In the drying phase, isolate the binding from the text block with a sheet of plastic or blotter. Interleave the book. Lay the book flat on blotters, place another blotter on top, followed by a flat board and weights. Be careful to minimize the strain put on the binding. Change the interleaves as they become wet.

If leather bindings are freeze dried, they will in the very least severely distort. However, freeze drying may be chosen for bound volumes which contain soluble media, and have bindings of low intrinsic value.59

3. Parchment and Vellum Manuscripts

A conservator may air dry individual sheets and charters by drying them with weights around the edges, or flattening them between weighted blotters.

Tests have shown that parchment and vellum manuscripts may be freeze dried. However, the sheets may increase in thickness and brightness, and decrease in mechanical properties. The changes may be reduced by subsequently dampening the records and flattening them under weighted blotters.60

In any case, do not freeze dry gilded or illuminated manuscripts.61

4. Paintings

Ideally, this treatment should be done by a conservator.

Initially, set up tabletops padded with blotters and covered with plastic.

Separate the merely wet paintings from those showing structural damage. Signs of structural damage are tears in the canvas, flaking, lifting, and dissolving of paint and ground layers. Let structurally damaged paintings dry, face up in a horizontal position, on the tables.

Contact a conservator about drying paintings with high or fragile impasto layers.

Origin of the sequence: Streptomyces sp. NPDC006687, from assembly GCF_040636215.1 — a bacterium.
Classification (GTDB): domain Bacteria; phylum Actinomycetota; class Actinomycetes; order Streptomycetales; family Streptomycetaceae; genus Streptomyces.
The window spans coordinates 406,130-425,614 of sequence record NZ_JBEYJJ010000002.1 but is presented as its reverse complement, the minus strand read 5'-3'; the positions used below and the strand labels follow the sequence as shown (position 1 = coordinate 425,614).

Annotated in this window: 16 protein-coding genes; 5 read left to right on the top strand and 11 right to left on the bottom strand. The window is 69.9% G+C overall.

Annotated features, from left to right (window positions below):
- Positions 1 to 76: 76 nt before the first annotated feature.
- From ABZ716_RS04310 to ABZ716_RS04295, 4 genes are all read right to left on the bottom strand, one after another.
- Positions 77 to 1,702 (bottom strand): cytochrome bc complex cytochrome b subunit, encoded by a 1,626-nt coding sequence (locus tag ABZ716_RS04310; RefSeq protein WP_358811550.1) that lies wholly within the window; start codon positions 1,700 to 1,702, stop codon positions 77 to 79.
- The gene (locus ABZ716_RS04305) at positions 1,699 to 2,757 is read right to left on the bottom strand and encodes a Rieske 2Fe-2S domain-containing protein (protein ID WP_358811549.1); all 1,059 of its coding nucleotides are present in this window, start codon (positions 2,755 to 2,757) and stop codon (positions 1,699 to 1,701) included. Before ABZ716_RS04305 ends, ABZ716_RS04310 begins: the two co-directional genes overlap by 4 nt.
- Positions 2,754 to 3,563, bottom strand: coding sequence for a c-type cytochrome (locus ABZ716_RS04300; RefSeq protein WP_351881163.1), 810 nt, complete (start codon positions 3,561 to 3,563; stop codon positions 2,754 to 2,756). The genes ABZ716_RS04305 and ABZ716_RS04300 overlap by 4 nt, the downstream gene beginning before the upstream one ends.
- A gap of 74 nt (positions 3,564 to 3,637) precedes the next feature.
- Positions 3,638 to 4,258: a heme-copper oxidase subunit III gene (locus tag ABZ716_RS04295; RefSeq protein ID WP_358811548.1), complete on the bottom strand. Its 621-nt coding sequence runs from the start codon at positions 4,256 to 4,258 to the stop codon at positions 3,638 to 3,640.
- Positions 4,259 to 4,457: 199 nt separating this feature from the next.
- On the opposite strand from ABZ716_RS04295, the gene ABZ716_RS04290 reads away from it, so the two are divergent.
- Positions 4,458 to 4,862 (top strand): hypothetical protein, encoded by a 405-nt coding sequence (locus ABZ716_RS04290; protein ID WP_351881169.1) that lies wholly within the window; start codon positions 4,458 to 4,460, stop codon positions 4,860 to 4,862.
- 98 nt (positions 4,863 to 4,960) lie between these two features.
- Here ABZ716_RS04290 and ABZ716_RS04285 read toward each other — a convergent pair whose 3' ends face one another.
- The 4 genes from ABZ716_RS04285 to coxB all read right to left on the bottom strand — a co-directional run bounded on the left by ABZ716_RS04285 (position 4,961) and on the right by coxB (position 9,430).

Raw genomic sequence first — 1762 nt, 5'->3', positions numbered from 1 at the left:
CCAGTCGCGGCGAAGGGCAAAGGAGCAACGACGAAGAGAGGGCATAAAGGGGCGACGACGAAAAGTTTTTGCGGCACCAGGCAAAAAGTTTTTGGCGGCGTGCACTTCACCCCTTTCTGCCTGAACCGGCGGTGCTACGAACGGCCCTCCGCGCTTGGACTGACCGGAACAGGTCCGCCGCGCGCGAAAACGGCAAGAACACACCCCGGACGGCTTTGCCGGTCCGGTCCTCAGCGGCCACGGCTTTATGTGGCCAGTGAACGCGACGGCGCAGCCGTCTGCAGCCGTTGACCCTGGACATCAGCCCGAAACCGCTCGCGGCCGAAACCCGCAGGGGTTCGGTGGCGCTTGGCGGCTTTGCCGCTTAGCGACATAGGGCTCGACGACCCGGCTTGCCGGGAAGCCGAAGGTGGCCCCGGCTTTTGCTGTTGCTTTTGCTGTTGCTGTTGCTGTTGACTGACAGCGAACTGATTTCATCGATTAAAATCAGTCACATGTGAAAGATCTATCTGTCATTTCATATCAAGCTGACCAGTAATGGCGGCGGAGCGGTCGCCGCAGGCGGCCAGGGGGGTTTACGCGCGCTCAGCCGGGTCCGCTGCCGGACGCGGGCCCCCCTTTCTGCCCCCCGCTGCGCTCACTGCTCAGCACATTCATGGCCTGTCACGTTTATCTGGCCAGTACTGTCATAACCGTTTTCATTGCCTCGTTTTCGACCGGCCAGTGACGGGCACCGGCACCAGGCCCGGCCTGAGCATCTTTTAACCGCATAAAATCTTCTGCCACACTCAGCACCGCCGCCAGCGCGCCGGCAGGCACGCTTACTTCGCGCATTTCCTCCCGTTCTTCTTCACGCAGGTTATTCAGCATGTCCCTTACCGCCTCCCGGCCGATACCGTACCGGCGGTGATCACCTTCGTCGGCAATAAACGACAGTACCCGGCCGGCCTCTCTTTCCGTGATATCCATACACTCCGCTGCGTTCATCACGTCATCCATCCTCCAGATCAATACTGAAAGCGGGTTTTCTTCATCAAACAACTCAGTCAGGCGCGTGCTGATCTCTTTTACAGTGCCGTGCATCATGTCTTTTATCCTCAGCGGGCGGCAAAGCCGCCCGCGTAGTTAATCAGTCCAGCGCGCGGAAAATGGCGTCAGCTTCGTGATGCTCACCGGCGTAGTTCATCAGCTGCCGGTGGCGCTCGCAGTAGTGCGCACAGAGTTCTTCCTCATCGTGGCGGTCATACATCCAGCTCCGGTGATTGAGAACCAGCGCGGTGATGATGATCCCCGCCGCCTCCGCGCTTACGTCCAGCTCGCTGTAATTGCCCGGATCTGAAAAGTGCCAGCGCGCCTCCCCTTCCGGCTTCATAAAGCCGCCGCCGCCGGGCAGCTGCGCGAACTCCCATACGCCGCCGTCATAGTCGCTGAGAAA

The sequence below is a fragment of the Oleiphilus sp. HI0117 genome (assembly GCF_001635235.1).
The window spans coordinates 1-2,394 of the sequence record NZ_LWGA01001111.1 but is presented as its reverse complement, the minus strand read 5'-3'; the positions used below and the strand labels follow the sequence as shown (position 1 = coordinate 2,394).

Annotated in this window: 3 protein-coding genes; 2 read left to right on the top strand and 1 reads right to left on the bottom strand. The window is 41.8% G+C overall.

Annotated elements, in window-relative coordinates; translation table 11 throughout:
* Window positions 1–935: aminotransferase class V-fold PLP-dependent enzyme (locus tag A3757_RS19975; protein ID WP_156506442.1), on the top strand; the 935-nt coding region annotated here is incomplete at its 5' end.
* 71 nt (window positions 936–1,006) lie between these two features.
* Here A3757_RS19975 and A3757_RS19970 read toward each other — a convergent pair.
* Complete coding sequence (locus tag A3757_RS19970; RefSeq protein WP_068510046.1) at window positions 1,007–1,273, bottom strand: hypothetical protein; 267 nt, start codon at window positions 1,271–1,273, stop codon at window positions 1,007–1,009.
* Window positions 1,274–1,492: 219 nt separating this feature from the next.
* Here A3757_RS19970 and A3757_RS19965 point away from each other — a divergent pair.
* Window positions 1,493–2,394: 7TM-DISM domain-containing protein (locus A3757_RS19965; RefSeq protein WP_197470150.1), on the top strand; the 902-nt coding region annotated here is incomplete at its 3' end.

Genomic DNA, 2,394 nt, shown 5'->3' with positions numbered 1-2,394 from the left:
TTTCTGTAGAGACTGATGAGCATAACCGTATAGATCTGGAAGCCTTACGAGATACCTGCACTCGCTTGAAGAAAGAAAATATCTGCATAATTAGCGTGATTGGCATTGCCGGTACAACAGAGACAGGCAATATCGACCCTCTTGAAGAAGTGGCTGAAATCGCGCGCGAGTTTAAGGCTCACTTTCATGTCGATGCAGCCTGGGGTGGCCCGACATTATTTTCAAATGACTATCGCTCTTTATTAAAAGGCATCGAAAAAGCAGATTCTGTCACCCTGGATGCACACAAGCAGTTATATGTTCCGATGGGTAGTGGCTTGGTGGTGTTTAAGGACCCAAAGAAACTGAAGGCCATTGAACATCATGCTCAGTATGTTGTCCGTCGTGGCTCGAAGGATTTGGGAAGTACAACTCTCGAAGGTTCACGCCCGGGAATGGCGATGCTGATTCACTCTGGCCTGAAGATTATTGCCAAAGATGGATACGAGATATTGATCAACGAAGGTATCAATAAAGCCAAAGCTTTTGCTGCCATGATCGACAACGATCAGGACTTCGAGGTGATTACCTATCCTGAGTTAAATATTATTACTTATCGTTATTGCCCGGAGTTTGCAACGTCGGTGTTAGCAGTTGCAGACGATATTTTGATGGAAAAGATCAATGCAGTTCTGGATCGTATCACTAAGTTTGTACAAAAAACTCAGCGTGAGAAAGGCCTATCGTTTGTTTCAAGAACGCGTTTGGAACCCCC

Other structurally sound paintings on canvas can be dried in the following way: Set up several more layers of blotter on the table, followed by a layer of Japanese tissue paper. Unframe the painting, but don't remove it from its stretcher. Lay it face down on this surface, making sure the tissue is not wrinkled. Cut blotters to the inside dimensions of the stretcher frame. Cut a sheet of plywood or thick masonite to the same dimensions, or smaller to fit inside the stretcher keys. Cover the back of the canvas with a blotter (if the canvas is large and more than one blotter is necessary, abut the blotters end-to-end), then the board, and finally weights. Change the blotter until the canvas is dry. If the tissue on the front has any tendency to stick to the paint layer, leave it in place.62

5. Computer Media

a) Magnetic tapes

Rinse off sewage, mud and sea water with tap water, if this has not been done already. If oil and greasy deposits remain, wash the tape in an unscented and undyed dish detergent.63

Tapes can be air dried or vacuum dried without heat.64 Vacuum drying has not been comprehensively tested on a variety of magnetic media. However, it may be the only practical way to dry large quantities of tapes. Do not freeze dry, freezer dry, or vacuum dry with heat (vacuum thermal drying).65 The following instructions are for air drying of media.

Cartridge backup tapes. If only the outside of the cassette is wet, air dry it on absorbent materials. If the tape has become wet on the inside, or the cartridge is damaged, dismantle and air dry like reel to reel audio tapes.

Open reel computer tapes. Remove the tape from its canister and wrap-around. Rinse off the exterior of the tape with distilled water. If the tape is in good condition, dry the exterior wet surfaces with a lint-free cloth.66 If the edge of the tape is fragile, do not blot and do the following. Separate the reel flanges from the tape with a rubber grommet or similar material. This lets air flow around the tape and prevents the tape from sticking to the flange. Let the tapes air with fans blowing on them. (Do not use heat). When the tape looks dry on the outside, run it reel-to-reel on a tape cleaner or winder. Run the tape 6 times over the cleaning tissues and not the blades (remove them if you can), then put the tapes twice through both the tissues and blades. Never put wet tape on a tape drive because the tape could stick to the equipment and tear. Finally, recopy the tape.67 Monitor the tape carefully; stop cleaning if the oxide layer begins to shed, or mechanical distortion becomes apparent.